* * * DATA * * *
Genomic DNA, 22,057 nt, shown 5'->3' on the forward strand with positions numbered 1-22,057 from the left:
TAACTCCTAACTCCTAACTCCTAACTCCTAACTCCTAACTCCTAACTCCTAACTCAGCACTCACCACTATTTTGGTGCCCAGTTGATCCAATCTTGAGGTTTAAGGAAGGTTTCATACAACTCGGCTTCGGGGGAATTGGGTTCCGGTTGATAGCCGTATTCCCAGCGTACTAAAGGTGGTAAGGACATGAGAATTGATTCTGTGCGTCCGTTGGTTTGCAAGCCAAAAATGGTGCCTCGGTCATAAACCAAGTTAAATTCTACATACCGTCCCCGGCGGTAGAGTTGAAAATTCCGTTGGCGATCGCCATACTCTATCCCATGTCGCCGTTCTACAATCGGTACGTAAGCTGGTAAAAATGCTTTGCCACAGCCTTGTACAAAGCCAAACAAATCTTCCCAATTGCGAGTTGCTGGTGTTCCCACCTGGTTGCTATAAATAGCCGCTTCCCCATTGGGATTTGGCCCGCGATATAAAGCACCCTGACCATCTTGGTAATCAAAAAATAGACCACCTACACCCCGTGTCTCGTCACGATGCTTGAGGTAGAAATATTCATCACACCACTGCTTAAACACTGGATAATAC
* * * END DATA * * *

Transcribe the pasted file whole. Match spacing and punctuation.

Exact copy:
Genomic DNA, 22,057 nt, shown 5'->3' on the forward strand with positions numbered 1-22,057 from the left:
TAACTCCTAACTCCTAACTCCTAACTCCTAACTCCTAACTCCTAACTCCTAACTCAGCACTCACCACTATTTTGGTGCCCAGTTGATCCAATCTTGAGGTTTAAGGAAGGTTTCATACAACTCGGCTTCGGGGGAATTGGGTTCCGGTTGATAGCCGTATTCCCAGCGTACTAAAGGTGGTAAGGACATGAGAATTGATTCTGTGCGTCCGTTGGTTTGCAAGCCAAAAATGGTGCCTCGGTCATAAACCAAGTTAAATTCTACATACCGTCCCCGGCGGTAGAGTTGAAAATTCCGTTGGCGATCGCCATACTCTATCCCATGTCGCCGTTCTACAATCGGTACGTAAGCTGGTAAAAATGCTTTGCCACAGCCTTGTACAAAGCCAAACAAATCTTCCCAATTGCGAGTTGCTGGTGTTCCCACCTGGTTGCTATAAATAGCCGCTTCCCCATTGGGATTTGGCCCGCGATATAAAGCACCCTGACCATCTTGGTAATCAAAAAATAGACCACCTACACCCCGTGTCTCGTCACGATGCTTGAGGTAGAAATATTCATCACACCACTGCTTAAACACTGGATAATAC